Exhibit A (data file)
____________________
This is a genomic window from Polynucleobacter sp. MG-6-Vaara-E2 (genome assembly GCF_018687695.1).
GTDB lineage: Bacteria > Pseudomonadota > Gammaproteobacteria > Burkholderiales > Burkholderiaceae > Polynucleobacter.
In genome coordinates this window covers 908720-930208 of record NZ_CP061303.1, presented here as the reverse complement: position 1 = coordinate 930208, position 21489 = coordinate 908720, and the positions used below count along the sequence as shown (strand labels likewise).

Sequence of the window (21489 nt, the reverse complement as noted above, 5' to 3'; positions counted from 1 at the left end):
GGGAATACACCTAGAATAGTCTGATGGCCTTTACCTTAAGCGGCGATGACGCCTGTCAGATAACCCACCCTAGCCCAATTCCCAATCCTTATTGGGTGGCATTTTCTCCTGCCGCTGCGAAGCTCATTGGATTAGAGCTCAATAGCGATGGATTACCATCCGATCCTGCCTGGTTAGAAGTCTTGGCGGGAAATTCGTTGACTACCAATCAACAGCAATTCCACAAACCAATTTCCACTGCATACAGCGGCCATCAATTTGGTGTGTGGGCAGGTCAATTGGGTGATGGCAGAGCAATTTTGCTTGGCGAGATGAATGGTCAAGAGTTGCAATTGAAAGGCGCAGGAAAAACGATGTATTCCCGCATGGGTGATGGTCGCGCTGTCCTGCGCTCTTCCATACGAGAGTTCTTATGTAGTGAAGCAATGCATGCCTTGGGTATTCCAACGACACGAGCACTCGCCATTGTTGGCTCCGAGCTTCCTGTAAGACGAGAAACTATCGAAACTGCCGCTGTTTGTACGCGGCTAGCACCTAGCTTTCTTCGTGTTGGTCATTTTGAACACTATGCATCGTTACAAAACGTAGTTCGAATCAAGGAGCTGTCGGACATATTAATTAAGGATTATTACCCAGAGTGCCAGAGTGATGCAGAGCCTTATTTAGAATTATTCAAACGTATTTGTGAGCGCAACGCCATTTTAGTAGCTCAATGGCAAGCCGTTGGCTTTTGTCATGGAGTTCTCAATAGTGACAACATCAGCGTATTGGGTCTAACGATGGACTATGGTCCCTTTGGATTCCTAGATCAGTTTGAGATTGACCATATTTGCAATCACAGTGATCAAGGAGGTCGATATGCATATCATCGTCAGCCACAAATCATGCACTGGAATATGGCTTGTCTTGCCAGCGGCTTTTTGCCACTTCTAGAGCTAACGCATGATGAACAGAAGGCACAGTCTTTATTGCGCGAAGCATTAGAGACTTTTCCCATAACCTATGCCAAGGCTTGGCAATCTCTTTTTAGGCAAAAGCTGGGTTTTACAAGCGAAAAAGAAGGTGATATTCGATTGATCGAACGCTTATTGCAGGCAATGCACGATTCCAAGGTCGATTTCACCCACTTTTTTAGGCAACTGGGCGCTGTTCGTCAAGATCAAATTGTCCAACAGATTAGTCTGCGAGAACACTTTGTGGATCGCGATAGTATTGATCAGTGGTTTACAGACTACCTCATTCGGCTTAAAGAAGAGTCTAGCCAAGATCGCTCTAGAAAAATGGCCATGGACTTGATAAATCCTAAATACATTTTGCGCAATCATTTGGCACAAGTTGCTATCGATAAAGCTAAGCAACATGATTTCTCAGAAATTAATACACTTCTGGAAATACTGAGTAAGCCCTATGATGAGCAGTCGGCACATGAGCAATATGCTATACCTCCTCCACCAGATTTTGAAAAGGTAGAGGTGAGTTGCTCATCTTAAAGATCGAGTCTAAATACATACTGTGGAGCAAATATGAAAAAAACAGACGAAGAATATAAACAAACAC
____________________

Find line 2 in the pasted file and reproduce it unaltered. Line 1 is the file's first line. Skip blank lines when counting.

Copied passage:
GTDB lineage: Bacteria > Pseudomonadota > Gammaproteobacteria > Burkholderiales > Burkholderiaceae > Polynucleobacter.